- A 2006 meta-analysis estimated that people's average accuracy in identifying lies was about 54 percent, slightly better than chance.
- A subsequent 2014 meta-analysis suggested that other factors, like the liar's motivation, did not affect accuracy judgments.
- Some studies suggest that people can detect lies more accurately by adopting appropriate methods, but the gains are modest.
Sterling: "You can just tell."
Charlie: "Just that something is off. That's the best way to describe it, I can just tell."
Sterling: "—when anyone is lying, 100 percent of the time?"
In the first episode of Peacock’s murder-mystery-of-the-week drama "Poker Face," the show’s main sleuth (and friend to an astonishing number of future murder victims) Charlie Cale (played by Natasha Lyonne) explains to her boss, Sterling Frost, Jr. (Adrien Brody) how her signature gift of detecting when anyone is telling a lie works. It’s not a trick, it’s like an intuitive feeling.
Charlie’s gift is basically just a plot device that adds a fun layer of dramatic tension to every conversation she has with a suspect. Some of them know about her ability and have to carefully choose their words, dancing around the truth to avoid triggering her lie detector; others inadvertently expose themselves as liars but for reasons that Charlie doesn’t understand at first.
To be clear: The show never makes any serious psychological claims about how Charlie does what she does. But it’s still fun to ask: Is what Charlie does really possible? What has psychology research learned about the accuracy of people’s lie-detection abilities?
People are Pretty Poor Lie Detectors
Across numerous studies, people have shown themselves to be lousy lie detectors. For instance, a 2006 meta-analysis of 206 studies conducted by Charles Bond, Jr. and Bella DePaulo, encompassing a total of about 24,000 truth or lie judgments, found that the mean accuracy across studies was around 54 percent.
To put this figure in context, most lab studies of lie detection test people in a situation where half the statements they hear are lies, so chance performance is 50 percent. In other words, people are better than chance, but only slightly. When they analyzed the accuracy of true and false statements separately, they found that people were more accurate at identifying truths than lies.
People Aren't Better Lie Detectors in More Realistic Settings
One criticism you could level at much past research on lie detection is how artificial it is: frequently conducted in lab settings, often with students, asking people to lie about things they have no investment in or asking them to catch other people lying about things that have no real consequence.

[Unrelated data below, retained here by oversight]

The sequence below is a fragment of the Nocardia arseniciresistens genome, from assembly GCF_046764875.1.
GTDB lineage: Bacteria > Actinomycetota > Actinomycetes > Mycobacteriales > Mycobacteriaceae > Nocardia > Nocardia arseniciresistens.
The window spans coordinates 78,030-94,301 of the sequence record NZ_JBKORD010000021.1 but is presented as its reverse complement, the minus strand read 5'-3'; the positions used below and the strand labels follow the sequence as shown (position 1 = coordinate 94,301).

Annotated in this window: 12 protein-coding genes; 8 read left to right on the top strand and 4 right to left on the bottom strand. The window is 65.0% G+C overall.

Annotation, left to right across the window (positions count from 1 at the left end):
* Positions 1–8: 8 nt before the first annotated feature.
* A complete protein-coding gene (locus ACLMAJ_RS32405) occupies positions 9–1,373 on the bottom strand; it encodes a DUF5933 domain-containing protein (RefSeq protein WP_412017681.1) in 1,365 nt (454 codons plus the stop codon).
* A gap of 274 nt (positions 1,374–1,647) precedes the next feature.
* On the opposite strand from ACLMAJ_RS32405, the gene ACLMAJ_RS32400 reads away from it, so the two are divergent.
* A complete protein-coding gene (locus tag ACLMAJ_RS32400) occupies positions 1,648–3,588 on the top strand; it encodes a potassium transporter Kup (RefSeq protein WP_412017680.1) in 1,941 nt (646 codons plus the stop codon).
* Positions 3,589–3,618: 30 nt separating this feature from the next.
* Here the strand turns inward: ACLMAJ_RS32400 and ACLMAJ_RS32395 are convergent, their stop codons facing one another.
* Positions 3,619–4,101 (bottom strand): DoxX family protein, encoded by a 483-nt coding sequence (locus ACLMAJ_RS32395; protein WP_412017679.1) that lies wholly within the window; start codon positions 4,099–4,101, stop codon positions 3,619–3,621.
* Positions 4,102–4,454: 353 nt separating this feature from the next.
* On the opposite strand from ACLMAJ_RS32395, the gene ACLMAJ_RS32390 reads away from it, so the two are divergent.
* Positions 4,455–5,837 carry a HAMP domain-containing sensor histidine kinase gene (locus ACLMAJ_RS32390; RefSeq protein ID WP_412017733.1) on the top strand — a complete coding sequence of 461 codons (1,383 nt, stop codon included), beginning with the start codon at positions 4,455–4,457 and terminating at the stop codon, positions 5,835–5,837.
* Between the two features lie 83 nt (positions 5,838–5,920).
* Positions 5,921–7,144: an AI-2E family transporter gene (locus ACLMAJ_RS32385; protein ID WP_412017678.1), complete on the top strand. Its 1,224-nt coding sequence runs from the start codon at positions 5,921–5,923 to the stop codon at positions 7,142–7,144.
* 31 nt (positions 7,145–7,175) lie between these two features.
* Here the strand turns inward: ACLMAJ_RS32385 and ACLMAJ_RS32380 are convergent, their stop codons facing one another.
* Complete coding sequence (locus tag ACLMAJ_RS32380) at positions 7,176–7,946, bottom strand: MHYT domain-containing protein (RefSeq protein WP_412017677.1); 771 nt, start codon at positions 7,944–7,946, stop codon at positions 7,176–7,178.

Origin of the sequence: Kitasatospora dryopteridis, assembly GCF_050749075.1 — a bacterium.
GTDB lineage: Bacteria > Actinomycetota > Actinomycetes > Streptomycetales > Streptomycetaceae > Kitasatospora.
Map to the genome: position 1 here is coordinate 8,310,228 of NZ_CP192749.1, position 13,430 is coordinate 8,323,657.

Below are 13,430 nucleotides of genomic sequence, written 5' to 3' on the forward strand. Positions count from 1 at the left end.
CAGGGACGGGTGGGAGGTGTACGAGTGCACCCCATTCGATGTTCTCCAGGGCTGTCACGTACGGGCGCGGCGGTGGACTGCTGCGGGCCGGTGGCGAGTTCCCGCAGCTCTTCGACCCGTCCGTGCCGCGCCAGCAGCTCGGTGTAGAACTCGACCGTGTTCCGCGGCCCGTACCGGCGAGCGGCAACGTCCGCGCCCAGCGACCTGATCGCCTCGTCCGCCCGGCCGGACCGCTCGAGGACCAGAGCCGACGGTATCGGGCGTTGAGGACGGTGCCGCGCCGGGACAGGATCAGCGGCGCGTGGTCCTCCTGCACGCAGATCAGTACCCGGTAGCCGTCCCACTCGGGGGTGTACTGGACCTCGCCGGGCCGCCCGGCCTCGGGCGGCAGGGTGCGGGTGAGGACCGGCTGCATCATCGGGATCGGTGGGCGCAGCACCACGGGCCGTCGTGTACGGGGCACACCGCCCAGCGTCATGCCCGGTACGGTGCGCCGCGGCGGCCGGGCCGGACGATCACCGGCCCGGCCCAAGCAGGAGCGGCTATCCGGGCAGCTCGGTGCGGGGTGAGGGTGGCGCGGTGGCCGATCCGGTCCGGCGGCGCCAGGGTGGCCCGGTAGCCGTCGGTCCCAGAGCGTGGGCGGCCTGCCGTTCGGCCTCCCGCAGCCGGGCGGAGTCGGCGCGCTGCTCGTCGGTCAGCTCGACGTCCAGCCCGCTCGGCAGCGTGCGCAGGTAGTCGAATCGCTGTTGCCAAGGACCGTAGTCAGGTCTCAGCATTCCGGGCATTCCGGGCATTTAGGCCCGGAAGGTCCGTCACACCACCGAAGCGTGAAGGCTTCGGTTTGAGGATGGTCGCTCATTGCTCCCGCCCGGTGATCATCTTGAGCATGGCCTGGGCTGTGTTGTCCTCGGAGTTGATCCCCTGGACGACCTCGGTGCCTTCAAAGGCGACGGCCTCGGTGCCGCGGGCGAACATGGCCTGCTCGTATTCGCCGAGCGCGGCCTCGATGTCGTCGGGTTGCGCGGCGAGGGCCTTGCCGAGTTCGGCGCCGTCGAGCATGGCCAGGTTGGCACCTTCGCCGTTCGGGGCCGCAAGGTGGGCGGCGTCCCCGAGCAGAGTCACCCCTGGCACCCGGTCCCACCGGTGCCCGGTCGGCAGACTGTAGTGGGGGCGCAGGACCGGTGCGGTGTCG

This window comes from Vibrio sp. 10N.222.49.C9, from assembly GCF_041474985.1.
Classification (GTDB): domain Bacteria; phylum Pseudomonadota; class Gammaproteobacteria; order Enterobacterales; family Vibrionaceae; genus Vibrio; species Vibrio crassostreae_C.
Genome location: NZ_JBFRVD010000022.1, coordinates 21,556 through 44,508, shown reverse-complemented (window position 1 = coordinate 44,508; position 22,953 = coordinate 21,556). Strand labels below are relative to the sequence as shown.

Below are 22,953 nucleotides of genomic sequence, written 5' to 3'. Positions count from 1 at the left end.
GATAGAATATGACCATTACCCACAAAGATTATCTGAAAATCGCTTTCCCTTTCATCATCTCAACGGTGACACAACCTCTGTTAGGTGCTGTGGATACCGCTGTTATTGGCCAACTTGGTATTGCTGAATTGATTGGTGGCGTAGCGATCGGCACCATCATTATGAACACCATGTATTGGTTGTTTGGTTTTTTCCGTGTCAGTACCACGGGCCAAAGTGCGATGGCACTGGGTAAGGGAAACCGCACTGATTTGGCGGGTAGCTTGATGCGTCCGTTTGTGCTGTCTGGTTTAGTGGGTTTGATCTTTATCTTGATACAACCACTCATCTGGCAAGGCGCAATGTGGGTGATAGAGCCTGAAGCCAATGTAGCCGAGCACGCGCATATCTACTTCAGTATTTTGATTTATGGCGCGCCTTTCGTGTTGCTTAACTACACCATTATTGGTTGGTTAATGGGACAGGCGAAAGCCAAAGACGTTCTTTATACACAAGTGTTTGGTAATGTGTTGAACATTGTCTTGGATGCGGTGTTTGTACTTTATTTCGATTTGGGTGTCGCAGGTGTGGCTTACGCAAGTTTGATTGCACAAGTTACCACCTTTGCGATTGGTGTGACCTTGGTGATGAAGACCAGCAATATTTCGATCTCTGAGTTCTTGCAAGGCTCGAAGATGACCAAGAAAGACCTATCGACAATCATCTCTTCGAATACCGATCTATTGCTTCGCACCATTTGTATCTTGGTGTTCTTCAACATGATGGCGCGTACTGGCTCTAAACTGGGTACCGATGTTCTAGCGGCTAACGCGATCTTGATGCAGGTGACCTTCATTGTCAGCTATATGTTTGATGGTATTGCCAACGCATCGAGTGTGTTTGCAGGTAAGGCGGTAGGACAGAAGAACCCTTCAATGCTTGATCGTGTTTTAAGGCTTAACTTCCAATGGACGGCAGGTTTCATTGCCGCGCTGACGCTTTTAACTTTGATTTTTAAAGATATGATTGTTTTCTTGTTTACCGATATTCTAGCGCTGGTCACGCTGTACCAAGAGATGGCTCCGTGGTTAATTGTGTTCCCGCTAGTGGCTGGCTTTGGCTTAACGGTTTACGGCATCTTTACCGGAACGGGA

This is partly what motivated a later 2014 meta-analysis of 125 studies by Maria Hartig and Charles Bond, Jr. For this analysis, they focused only on studies that tested the predictiveness for lying of more than one cue, like tone of voice, speech patterns, or gestures. And they tested whether factors like the participant population—student or non-student—or the motivation to lie affected accuracy. For example, in some studies, participants watched videos of actual criminal investigations in which people lied about their involvement to avoid arrest.
Surprisingly, they found that none of these factors seemed to affect accuracy. People were just as poor at detecting lies told by highly motivated criminals as they were at detecting lies told by apathetic students getting paid to do a university lab study.
Some Lie Detection Methods Work Better Than Others, But Not Intuitive Ones
There is some evidence that people can be trained to become better at detecting lies, but not in the intuitive way that Charlie Cale does in "Poker Face."
A 2020 meta-analysis by Erik Giolla and Timothy Luke analyzed 23 past studies of the cognitive approach to lie detection. The idea behind the cognitive approach is that telling lies is more cognitively demanding than telling the truth, so an interrogator can root out a liar by asking probing questions or asking someone to recount a story backward. (For a more detailed summary of the analysis, see this review by Arash Emamzadeh on Psychology Today.)
They found that the mean accuracy across studies of cognitive lie detection was about 60 percent, a modest improvement over the 54 percent figure found earlier.
The important point here is that the cognitive approach isn’t about getting a “feeling” about how someone is acting. It’s about applying a cognitive limitation that affects liars and truth tellers differently and then looking for its effects. Unfortunately, these effects are not very reliable or easy to detect.
The researchers found that the accuracy boost was magnified when participants were trained in what to look for compared to novices. But they also found that the subset of studies that compared the cognitive approach to a control group that didn’t use the cognitive approach showed that it offered no benefit in accuracy.
Why We Usually Don't Need to Be Charlie Cale
Charlie Cale is a fantasy. It seems fair to estimate that people’s accuracy at judging truth and lies is around 50 to 60 percent. But, how can we be walking around having productive interactions with people judging the truth of what they say with only 60 percent accuracy?
The answer has to do with base rates. As I noted earlier, nearly all studies of lie detection assume half of all statements are lies. That might be true in Charlie’s world, but it’s probably not true in yours. As Bond, Jr. and DePaulo point out, the fewer lies you encounter, the more accurate your judgments are going to be, especially because people are generally better at identifying truths than lies.
In other words, lie detection is hard, but it’s a lot easier when nobody is lying.